PHProjekt 6 Developer Preview edition

Today the PHProjekt core team is glad to publish a first edition of PHProjekt 6, the ‚developer preview release‘. More than one year has passed since the first commit into the SVN. In our view, the most important feature of the new version is the state-of-the-art architecture, which  makes a huge difference to all previous versions of PHProjekt.

With the choice of Zend framework in the backend and a complete integration of the dojo toolkit for the frontend, we think that the application is now ready for complex requirements and workflow processes. The MVC and active record pattern support scaffolding, thus allowing an effective and rapid development for new modules and features – in fact, new modules can be built with some mouse clicks.

Furthermore we tried to provide you a software, which makes fun to develop own code.
PHProjekt 6:
– is completely php5-OOP, well structured
– follows php5 coding standards (actually zf coding style)
– has a pretty good code coverage with unit tests
– is completely documented in phpdoc
By following ‚convention over configuration‘, many modules and services show an expected default behaviour. The API and protocol (JSON) between frontend and backend allows a change of single components of the application.

For other webmasters without coding skills, we tried to facilitate the application management with a WYSIWYG module designer.
Last but not least, we changed the licence from GPL to LGPL to give you more flexibility for the distribution of your own modules and extensions.

Lots of changes have been made over the past months by the developer team so we are really looking forward to get feedback from the community.
You can download the developer preview release here. We reopened the phprojekt repository on sourceforge, so you can checkout the source code from SVN there.
On phprojekt.com, we created a new section for PHProjekt 6, which we will fill with content in the next weeks. You can leave general remarks as a comment on this blog entry. For questions and discussions, we installed an own developer mailing list, please subscribe here. Anyone of you who want to inspect it directly, we have a setup a sandbox.
Please keep in mind, that it is only a preview, which means that something weird can frequently happen :-)
Please post your opinion, report bugs or send patches, everyone is welcome. We need you, the people who use it, your testing and reports, and your patches.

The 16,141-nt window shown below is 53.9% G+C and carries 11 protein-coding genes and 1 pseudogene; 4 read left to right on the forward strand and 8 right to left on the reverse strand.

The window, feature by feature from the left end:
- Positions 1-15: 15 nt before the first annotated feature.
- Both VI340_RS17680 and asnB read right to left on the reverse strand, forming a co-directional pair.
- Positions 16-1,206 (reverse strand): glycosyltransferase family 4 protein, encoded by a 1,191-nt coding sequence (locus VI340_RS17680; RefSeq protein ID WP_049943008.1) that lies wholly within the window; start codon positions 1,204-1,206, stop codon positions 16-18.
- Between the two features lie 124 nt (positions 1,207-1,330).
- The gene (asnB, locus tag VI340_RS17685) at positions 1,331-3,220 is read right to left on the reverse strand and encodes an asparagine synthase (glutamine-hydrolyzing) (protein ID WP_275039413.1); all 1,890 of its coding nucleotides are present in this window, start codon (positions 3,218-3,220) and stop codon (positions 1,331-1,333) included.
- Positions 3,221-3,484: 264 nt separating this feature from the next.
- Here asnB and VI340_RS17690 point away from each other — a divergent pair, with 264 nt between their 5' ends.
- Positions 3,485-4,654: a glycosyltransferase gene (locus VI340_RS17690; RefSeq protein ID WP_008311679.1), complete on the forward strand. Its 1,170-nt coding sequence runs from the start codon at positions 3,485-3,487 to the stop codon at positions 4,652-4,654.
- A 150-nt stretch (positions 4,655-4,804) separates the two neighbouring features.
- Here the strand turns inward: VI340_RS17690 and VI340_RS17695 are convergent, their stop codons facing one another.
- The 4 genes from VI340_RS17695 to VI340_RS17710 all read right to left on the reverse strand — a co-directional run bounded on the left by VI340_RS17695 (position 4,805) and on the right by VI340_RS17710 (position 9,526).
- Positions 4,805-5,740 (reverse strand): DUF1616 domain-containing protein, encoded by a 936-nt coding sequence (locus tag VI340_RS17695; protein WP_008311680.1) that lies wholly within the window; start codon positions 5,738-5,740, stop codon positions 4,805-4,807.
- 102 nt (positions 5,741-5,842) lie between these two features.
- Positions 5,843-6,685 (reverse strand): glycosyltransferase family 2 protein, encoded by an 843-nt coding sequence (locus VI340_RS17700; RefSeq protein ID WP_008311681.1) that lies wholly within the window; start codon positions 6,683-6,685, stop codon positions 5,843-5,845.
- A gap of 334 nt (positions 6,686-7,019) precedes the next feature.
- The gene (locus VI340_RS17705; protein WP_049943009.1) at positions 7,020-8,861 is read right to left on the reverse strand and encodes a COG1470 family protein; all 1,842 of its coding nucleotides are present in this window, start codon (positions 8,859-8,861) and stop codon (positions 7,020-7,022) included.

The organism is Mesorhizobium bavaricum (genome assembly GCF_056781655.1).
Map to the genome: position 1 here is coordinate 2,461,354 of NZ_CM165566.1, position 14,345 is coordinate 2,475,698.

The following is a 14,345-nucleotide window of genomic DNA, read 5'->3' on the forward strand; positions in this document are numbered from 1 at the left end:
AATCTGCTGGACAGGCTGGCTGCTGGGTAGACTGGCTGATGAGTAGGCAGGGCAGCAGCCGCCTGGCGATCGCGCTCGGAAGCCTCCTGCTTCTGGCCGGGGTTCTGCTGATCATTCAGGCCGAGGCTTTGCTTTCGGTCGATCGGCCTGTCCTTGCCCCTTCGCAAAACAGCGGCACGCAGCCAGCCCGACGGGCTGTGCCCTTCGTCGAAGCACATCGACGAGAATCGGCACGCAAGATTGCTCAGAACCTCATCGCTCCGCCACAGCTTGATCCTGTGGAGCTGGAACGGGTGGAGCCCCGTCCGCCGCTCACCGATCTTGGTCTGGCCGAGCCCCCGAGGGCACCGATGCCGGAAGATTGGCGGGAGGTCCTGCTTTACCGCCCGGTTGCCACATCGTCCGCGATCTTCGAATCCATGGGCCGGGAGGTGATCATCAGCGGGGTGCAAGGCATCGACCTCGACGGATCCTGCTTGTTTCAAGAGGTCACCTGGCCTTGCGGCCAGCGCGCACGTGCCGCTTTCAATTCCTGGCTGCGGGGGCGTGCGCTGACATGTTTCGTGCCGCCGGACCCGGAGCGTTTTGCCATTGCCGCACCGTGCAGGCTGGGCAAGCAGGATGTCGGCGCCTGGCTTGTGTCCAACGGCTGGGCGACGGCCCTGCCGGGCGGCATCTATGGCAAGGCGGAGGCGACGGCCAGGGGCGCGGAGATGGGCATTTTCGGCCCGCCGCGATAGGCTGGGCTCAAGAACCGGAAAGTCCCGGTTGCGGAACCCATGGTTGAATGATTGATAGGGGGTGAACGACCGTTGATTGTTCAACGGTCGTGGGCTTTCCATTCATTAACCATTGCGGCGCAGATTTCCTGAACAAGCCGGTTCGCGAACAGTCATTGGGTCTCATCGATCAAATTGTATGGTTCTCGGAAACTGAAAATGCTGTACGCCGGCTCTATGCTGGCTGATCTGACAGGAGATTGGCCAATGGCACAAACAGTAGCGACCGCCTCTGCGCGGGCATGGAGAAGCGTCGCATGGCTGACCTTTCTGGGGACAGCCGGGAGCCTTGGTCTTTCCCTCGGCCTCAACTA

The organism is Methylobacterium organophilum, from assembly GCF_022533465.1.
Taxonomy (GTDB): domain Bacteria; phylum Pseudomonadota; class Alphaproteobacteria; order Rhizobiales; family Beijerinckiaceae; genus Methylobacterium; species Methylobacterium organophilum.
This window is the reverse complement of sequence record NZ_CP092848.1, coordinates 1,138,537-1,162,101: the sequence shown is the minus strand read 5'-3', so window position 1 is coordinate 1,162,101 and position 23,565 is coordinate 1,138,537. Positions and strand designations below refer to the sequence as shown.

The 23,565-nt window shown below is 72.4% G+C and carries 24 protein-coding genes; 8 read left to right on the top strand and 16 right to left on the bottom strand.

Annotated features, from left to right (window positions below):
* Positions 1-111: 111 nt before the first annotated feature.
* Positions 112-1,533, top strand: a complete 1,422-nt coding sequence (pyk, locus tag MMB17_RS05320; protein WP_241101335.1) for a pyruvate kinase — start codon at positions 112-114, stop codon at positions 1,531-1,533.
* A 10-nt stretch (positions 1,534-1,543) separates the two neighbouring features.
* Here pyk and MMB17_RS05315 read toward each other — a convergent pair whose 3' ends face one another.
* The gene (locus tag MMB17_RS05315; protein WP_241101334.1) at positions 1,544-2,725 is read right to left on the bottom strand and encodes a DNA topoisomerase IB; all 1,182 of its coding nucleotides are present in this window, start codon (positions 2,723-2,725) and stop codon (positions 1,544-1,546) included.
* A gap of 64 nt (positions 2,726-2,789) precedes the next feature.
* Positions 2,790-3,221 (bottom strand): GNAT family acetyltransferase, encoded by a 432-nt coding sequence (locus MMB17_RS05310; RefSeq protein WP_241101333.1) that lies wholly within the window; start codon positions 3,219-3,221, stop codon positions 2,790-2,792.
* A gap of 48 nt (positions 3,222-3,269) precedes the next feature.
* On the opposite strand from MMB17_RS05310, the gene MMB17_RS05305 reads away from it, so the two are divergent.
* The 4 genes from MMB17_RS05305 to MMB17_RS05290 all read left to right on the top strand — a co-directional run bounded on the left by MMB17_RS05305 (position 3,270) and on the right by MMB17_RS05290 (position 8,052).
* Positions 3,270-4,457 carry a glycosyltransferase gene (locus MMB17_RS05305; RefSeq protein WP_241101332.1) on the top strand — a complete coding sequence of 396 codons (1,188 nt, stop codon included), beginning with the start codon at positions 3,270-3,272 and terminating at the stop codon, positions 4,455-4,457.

We wish you merry christmas … sorry: a lot of fun with the preview of PHProjekt 6!
the PHProjekt development team

Es webmontagt sehr …

Gestern war Webmontag in Frankfurt, der wie üblich in der Brotfabrik stattfand. Ich war schon über ein Jahr nicht mehr dort, vornehmlich aus Zeitmangel. Ein anderer Grund war gewesen, dass immer recht wenig & immer die gleichen Gesichter dort anwesend waren. Umso mehr war ich überrascht, dass sich auf der Webmontag-Wiki Seite ca. 70 Personen angemeldet hatten, von denen gestern dann auch gefühlte 60 anwesend waren (Webmontag Köln, zieht Euch warm an! :-) ).

 

Die positive Überraschung hielt auch an, denn das Programm war ordentlich und straff durchorganisiert. Zwischen den einzelnen Vorträgen gab es erheiternde Videos (so zum Beispiel von einem Star Wars Geek DJ, Pac Man Musik und man konnte auch den Erfinder von Tetris kennen lernen), die von den Umbauarbeiten ablenkten und die Vortragenden wurden durch eine Eieruhr, die die Redezeit einigermaßen erfolgreich auf 10 Minuten begrenzte, ebenfalls daran erinnert, ihren Vortrag zügig durchzuziehen. Das anfängliche Kennenlernen hatte ich verpaßt, doch nach den Vorträgen gab es reichlich Gelegenheit, sich im kp21 bei Essen & Getränken ausführlich zu unterhalten. So lernte ich endlich mal Arne Klempert, seines Zeichens Ex-Wikimedia e.V.-ianer, nach all den virtuellen Jahren persönlich kennen. Auch alte Bekannte, wie zum Beispiel Andreas Demmer, Darren Cooper oder der CSS Gott aller Götter, Jens Grochtdreis, waren zugegen. Ein paar Eindrücke zu den Vorträgen habe ich auch über meinen Twitter-Account gegeben.

 

Wer im Rhein-Main-Gebiet wohnt oder zufällig an einem der Termine anwesend ist, sollte den Webmontag Frankfurt nicht verpassen – gutes Programm, gute Inhalte (bitte eventuell den Speakern noch sagen, dass Anzug und Krawatte so web1.0 auf einem Webmontag ist). Ein Dankeschön geht auch an das Orgateam, das mit viel Liebe zum Detail den Webmontag in Frankfurt organisiert!

Dojo.beer @ Munich Mayflower Office

We are pleased to host the next dojo.beer session in our office in Munich!
This event is again organized by uxebu. Please check for more information the blog posting at dojo campus.

If you want to join the gathering, post in the IRC channel #dojo, mail to rsvp {at} dojotoolkit.org or just drop a comment to this blog posting.

MAYFLOWER OPENS A NEW OFFICE IN HAMBURG